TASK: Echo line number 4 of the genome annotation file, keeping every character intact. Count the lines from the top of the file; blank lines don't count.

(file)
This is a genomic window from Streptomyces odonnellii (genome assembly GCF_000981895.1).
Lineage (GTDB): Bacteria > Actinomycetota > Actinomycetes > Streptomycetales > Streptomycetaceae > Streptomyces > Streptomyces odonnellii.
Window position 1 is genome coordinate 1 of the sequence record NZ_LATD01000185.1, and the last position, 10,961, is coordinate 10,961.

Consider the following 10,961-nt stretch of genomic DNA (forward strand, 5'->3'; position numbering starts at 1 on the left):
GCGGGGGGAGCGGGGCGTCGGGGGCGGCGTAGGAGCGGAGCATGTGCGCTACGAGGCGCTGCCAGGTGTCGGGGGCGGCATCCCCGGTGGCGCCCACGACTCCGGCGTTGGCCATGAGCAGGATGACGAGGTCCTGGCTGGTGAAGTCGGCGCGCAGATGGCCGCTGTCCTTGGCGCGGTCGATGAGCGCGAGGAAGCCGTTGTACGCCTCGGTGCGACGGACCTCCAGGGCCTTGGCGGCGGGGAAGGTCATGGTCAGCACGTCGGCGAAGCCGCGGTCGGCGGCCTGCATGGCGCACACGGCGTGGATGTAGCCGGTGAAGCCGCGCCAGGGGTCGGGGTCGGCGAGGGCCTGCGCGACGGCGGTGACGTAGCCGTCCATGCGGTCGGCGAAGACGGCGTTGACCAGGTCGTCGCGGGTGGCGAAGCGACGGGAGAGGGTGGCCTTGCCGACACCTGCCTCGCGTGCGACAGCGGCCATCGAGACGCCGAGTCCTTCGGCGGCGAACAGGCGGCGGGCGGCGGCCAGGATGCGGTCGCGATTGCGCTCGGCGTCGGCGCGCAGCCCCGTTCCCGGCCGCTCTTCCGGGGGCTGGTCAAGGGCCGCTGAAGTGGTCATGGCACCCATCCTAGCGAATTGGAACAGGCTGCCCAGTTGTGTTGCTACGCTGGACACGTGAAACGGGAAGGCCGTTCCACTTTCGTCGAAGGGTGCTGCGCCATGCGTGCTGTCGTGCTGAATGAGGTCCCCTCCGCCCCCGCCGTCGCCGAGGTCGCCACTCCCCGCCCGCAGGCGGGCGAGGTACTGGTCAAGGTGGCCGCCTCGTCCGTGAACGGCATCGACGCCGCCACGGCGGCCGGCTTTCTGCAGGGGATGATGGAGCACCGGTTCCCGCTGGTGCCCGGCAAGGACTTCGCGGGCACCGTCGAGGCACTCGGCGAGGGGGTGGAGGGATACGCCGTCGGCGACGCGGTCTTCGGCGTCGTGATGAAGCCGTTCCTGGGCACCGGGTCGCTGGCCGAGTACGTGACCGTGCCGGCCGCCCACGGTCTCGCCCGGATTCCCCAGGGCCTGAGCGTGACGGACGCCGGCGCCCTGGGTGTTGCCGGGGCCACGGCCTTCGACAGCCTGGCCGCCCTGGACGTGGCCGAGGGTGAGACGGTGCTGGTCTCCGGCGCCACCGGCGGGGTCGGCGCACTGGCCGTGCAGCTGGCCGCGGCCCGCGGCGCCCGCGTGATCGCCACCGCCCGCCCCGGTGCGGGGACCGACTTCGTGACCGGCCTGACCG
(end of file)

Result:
Consider the following 10,961-nt stretch of genomic DNA (forward strand, 5'->3'; position numbering starts at 1 on the left):